In Darchula, voters say development matters more than ideologyDarchula in Province 7 is one of the two districts, the other being Taplejung, that shares border with both India and China.
Darchula in Province 7 is one of the two districts, the other being Taplejung, that shares border with both India and China. This makes the district a key area from the geostrategic point of view. Kalapani, an area which is disputed between Nepal and India, and Lipulek, through which the two giant neighbours have agreed to expand trade catching Nepal by surprise, fall in this district.
But for locals here, the upcoming elections are more about development rather than the geostrategic role their district plays.
Neither the political parties nor the voters talk about these issues which often draw huge attention in Kathmandu and often become the fodder for political rhetoric.
Locals here, however, share more commonality with people in India than China due to easy access they have to the southern neighbour.
Political parties and voters both say the relations between the people of the two countries—Nepal and India—are so strong and deep-rooted that they would like to leave the “disputed issues” for the “top leadership and the centre” to settle. The Indian town across the border is Dharchula, which almost sounds like Darchula. For the upcoming federal and provincial elections, political parties are reaching out to voters with development agenda such as road, hospital, infrastructure and electricity, steering clear of political issues which they believe could “affect the existing people-to-people relation”.
The district with a population of around 134,000 is a melting pot of various ethnic groups and cultures. The main habitants in the district are Brahmins, Chhettris, Thakuris, Dalits, Lohars, Kaines, Newars, Byanis and Bandeshis among others.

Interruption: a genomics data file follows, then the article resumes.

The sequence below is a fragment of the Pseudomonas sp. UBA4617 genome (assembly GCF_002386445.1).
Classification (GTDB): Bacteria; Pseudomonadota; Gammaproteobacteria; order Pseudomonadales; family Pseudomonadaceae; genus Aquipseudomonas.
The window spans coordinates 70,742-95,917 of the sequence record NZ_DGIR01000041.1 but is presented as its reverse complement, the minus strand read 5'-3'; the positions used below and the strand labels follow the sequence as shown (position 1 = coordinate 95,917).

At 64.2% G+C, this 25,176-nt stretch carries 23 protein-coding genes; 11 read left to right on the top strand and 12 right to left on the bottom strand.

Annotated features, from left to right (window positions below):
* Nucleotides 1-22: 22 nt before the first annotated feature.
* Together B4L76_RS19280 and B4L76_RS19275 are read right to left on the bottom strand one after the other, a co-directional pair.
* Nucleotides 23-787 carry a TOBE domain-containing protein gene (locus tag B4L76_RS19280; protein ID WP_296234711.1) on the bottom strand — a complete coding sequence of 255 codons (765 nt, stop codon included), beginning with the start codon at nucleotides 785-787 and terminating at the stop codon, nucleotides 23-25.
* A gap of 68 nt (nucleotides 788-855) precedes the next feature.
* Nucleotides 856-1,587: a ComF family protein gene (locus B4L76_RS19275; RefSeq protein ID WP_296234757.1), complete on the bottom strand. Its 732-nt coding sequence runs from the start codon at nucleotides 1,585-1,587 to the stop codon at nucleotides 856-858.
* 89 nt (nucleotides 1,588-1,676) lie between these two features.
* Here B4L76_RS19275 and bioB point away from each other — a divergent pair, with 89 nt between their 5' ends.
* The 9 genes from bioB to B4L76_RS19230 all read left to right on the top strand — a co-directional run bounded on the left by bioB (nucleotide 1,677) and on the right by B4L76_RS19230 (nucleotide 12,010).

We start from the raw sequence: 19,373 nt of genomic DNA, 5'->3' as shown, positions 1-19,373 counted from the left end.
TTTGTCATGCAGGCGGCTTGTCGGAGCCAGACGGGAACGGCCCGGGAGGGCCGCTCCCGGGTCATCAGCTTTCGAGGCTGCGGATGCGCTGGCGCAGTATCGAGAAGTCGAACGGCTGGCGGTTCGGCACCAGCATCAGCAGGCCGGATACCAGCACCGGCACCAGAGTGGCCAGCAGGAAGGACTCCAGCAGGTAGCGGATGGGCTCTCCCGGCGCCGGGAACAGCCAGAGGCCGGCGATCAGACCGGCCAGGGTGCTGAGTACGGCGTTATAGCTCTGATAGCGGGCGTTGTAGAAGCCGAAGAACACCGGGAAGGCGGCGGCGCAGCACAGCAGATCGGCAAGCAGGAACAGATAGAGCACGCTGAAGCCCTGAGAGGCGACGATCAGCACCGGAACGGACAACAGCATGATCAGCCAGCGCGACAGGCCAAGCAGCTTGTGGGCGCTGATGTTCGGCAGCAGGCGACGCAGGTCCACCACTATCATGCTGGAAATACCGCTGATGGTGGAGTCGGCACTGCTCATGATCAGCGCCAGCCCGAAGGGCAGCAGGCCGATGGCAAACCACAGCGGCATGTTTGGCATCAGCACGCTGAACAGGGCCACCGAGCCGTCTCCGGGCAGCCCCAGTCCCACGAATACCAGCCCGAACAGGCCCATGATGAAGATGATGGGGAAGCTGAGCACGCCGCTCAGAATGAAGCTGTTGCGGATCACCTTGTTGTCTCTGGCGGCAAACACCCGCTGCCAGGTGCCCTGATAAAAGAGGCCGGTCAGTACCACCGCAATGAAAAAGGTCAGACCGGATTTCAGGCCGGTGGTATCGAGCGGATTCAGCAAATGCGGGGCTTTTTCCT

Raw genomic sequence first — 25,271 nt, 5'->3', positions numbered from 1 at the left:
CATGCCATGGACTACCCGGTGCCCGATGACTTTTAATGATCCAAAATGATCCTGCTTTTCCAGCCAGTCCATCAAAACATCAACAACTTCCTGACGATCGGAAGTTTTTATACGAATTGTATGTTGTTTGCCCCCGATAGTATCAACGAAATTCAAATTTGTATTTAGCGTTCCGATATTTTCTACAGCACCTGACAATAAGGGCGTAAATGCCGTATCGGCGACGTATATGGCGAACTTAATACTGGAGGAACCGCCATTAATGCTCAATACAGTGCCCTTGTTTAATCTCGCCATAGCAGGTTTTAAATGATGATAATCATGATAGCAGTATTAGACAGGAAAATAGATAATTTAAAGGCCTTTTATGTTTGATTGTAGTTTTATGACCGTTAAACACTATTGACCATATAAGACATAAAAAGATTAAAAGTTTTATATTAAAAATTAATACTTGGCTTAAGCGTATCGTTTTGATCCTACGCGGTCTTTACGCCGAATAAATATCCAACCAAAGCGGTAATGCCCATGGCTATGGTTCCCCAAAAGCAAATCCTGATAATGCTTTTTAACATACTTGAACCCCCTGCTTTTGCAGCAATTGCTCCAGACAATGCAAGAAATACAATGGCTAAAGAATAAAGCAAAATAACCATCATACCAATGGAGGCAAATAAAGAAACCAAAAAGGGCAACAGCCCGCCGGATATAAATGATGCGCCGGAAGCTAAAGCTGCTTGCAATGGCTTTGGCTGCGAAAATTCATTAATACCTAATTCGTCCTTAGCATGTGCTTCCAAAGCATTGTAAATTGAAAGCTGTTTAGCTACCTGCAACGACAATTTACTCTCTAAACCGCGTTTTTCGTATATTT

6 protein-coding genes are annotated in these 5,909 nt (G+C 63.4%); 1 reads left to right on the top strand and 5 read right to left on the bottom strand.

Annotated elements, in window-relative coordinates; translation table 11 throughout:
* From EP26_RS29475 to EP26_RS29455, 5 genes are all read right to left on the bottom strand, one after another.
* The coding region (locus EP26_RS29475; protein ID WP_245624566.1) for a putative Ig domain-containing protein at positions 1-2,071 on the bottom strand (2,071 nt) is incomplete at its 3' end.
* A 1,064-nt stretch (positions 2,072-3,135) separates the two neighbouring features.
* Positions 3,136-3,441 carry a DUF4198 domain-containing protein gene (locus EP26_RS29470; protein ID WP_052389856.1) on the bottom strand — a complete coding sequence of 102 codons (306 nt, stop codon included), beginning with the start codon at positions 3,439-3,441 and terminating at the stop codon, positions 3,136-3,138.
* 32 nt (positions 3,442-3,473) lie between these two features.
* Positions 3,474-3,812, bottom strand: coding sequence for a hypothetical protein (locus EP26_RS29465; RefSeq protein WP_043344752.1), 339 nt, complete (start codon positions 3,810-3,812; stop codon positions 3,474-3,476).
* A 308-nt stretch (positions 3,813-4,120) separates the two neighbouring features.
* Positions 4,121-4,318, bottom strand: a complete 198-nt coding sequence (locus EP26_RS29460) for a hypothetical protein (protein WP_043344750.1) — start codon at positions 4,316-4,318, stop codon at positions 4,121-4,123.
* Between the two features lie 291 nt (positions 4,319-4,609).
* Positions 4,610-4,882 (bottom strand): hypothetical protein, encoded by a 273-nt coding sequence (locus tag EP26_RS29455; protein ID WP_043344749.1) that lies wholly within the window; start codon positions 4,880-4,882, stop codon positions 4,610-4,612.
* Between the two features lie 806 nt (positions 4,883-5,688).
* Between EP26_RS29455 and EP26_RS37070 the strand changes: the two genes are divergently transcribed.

“Development is the major agenda of people here. People are more concerned about development rather than political issues,” said Bishnu Dutta Joshi, a teacher at Darchula Multiple Campus. According to Joshi, people are likely to vote during the elections based on who comes up with development issues rather than going for political ideology. “All they want is development.”
The trend of past elections shows that people have not stuck to the same party. In 1991, Nepali Congress (NC) leader Dilendra Badu had won from the district, but he lost the 1994 elections. But Badu won again in 1999.
In the first Constituent Assembly elections in 2008, peopled voted for Maoist candidate Laxman Dutt. In the second CA polls, CPN-UML’s Ganesh Thagunna won. Anti-incumbency factor seems to be working here. This time the UML and the CPN (Maoist Centre) have formed a left alliance and fielded Ganesh Thagunna as their common candidate. The NC has fielded Bikram Singh Dhami. For the provincial assembly, the NC has fielded Madan Giri and Jagdish Bahadur Pal while the left alliance has fielded Gelbu Singh Bohara (UML) and Man Bahadur Dhami (Maoist Centre).
Locals expect the elections this time will be a two-way race between the Congress and the left alliance.
In its election manifesto, the left alliance has said it would replace the 1950 Nepal-India Treaty. But, the same spirit is hardly reflected among its leaders and cadres here. “The people-to-people relation between the two countries is like that of next door neighbours. People in this area are heavily dependent on India for their day-to-day essentials. So, we will not raise Kalapani, 1950 Treaty or any other issue that could affect locals here.”
“Parties must understand local perspectives before taking decisions about amending the treaty,” said Lalit Prasad Bhatta, a local shopkeeper, adding that parties should rather talk about how Nepalis can have the facility to exchange the banned Indian notes. Not all, however, are of the view that such burning political/ national issues should be ignored during election campaigns.
“This is unfortunate that our leaders do not raise these issues during the electioneering. Such national issues should be the prominent political agenda during the election,” said Joshi of Darchula Multiple Campus. “I have not heard about this agenda in the public meetings of political parties.”